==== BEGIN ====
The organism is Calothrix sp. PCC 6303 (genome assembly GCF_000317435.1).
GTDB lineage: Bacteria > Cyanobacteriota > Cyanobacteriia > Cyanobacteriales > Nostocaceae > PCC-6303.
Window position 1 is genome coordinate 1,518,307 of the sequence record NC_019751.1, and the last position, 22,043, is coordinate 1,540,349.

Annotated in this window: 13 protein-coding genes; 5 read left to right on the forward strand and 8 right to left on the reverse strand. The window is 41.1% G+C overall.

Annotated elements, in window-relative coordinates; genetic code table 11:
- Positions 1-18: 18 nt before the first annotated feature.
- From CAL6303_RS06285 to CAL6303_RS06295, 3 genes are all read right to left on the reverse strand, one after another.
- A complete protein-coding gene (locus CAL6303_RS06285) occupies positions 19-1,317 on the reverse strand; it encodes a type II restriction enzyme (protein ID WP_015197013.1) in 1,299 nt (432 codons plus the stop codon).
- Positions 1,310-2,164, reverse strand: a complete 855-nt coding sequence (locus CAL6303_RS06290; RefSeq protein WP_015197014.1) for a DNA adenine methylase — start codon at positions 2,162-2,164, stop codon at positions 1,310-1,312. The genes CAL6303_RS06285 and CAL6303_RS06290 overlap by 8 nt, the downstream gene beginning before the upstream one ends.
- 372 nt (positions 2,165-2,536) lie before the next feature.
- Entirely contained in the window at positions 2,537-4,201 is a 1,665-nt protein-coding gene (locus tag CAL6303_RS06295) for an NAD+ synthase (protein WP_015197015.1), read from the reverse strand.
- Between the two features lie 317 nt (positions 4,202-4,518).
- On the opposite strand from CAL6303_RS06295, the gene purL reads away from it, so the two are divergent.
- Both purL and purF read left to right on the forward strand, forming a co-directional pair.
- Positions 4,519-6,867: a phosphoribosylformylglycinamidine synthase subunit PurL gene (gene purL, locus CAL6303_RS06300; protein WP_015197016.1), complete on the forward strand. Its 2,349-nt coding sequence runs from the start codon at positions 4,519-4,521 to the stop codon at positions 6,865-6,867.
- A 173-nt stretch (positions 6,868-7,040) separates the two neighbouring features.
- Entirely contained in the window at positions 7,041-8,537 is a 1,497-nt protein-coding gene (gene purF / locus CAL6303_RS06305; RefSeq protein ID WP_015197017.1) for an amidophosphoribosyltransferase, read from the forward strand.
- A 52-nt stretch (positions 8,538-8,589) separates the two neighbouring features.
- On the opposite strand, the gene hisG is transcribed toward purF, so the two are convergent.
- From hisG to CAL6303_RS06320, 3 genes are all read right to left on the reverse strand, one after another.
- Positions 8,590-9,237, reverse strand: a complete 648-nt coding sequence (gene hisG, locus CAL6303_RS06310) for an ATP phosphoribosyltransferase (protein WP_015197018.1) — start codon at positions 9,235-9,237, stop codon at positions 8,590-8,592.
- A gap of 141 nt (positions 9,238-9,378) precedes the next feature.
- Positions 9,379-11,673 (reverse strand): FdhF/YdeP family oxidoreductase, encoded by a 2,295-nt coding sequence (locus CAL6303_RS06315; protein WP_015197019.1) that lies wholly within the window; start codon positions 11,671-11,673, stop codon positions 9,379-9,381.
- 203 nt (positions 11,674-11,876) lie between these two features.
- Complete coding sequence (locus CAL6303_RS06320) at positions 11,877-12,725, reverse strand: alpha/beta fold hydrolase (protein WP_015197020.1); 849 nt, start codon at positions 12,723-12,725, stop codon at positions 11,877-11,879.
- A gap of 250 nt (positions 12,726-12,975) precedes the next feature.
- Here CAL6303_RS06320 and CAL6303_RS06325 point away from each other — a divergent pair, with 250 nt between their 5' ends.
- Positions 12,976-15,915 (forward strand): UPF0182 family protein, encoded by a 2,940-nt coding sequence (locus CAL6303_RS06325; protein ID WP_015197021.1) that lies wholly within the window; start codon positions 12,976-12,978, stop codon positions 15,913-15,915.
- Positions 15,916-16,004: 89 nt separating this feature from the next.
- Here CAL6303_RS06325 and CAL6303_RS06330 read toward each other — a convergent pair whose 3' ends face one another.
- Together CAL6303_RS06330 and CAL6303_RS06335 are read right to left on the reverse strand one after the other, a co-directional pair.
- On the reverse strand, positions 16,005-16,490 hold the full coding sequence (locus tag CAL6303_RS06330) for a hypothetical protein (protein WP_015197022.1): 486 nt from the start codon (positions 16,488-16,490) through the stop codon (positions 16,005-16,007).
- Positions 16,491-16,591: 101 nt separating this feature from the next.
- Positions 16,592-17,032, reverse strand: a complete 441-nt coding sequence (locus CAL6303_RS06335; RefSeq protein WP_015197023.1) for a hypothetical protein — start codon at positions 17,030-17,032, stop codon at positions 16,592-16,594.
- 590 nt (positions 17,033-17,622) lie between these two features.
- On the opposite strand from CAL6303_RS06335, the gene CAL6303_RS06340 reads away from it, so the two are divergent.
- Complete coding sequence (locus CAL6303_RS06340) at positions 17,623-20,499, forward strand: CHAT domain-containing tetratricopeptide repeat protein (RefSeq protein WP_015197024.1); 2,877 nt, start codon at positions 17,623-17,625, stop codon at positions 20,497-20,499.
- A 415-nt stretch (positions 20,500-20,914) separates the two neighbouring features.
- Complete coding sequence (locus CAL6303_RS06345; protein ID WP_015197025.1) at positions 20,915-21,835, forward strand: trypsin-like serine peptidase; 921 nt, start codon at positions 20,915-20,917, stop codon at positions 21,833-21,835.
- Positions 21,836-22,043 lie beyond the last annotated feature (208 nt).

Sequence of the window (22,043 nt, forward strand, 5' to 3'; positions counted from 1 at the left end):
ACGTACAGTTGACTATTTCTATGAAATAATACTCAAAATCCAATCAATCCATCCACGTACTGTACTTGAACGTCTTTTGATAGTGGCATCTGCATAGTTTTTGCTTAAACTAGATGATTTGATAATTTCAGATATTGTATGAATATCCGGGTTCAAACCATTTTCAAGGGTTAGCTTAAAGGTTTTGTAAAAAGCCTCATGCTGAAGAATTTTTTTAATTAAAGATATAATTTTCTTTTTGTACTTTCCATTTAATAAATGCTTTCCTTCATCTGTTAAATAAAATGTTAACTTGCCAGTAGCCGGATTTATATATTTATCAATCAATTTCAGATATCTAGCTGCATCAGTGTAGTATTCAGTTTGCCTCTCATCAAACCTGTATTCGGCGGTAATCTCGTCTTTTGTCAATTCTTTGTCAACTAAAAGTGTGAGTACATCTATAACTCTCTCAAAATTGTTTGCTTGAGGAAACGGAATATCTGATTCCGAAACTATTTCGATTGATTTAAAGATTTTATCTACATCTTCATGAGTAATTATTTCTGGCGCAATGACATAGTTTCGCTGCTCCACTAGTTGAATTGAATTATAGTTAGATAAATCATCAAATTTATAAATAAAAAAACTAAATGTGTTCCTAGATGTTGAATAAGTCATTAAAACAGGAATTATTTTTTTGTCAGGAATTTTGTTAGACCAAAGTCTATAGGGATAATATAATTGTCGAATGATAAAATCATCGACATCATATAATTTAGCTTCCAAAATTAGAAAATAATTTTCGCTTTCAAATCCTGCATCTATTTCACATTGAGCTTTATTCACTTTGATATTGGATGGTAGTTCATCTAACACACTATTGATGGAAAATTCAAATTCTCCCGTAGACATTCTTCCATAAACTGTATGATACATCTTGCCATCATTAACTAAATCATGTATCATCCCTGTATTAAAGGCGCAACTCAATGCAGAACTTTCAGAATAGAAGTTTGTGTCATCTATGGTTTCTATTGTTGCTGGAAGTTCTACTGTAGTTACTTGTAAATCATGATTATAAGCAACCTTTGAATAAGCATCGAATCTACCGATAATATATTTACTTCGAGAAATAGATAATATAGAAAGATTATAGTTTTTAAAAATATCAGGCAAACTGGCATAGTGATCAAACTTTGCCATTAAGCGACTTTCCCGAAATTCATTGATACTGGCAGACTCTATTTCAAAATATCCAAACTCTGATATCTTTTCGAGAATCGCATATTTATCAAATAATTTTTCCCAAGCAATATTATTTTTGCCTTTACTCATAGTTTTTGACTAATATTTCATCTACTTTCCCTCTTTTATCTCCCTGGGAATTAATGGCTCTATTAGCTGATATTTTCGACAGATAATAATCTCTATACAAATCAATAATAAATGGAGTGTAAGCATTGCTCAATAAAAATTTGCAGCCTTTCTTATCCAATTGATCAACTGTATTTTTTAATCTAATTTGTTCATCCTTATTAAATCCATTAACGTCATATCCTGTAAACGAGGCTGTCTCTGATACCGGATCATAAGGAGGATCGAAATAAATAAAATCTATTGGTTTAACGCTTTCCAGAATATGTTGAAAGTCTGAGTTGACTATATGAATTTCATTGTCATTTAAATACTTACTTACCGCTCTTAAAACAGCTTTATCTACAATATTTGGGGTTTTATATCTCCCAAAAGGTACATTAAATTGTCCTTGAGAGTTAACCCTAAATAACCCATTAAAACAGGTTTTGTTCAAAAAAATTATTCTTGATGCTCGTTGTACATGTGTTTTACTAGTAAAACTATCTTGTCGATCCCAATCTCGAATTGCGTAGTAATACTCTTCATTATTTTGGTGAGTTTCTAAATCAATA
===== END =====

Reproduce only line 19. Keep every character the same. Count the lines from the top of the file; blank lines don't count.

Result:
- On the opposite strand, the gene hisG is transcribed toward purF, so the two are convergent.